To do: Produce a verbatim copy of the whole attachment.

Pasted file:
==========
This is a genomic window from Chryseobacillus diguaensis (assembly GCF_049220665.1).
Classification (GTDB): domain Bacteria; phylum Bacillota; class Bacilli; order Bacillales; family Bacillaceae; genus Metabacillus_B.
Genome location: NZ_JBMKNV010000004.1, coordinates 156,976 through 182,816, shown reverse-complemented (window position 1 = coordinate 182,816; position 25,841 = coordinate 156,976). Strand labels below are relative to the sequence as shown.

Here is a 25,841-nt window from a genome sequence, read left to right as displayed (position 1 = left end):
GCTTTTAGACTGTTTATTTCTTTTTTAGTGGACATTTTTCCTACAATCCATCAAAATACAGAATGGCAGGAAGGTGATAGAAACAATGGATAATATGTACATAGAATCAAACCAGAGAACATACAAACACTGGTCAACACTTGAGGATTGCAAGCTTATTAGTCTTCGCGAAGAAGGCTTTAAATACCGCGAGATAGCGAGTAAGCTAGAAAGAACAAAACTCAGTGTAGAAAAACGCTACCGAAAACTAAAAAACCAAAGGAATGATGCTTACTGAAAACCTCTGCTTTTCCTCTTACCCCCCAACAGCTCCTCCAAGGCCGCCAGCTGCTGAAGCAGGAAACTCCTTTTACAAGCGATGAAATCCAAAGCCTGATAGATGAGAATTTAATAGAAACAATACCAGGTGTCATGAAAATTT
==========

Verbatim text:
This is a genomic window from Chryseobacillus diguaensis (assembly GCF_049220665.1).
Classification (GTDB): domain Bacteria; phylum Bacillota; class Bacilli; order Bacillales; family Bacillaceae; genus Metabacillus_B.
Genome location: NZ_JBMKNV010000004.1, coordinates 156,976 through 182,816, shown reverse-complemented (window position 1 = coordinate 182,816; position 25,841 = coordinate 156,976). Strand labels below are relative to the sequence as shown.

Here is a 25,841-nt window from a genome sequence, read left to right as displayed (position 1 = left end):
GCTTTTAGACTGTTTATTTCTTTTTTAGTGGACATTTTTCCTACAATCCATCAAAATACAGAATGGCAGGAAGGTGATAGAAACAATGGATAATATGTACATAGAATCAAACCAGAGAACATACAAACACTGGTCAACACTTGAGGATTGCAAGCTTATTAGTCTTCGCGAAGAAGGCTTTAAATACCGCGAGATAGCGAGTAAGCTAGAAAGAACAAAACTCAGTGTAGAAAAACGCTACCGAAAACTAAAAAACCAAAGGAATGATGCTTACTGAAAACCTCTGCTTTTCCTCTTACCCCCCAACAGCTCCTCCAAGGCCGCCAGCTGCTGAAGCAGGAAACTCCTTTTACAAGCGATGAAATCCAAAGCCTGATAGATGAGAATTTAATAGAAACAATACCAGGTGTCATGAAAATTT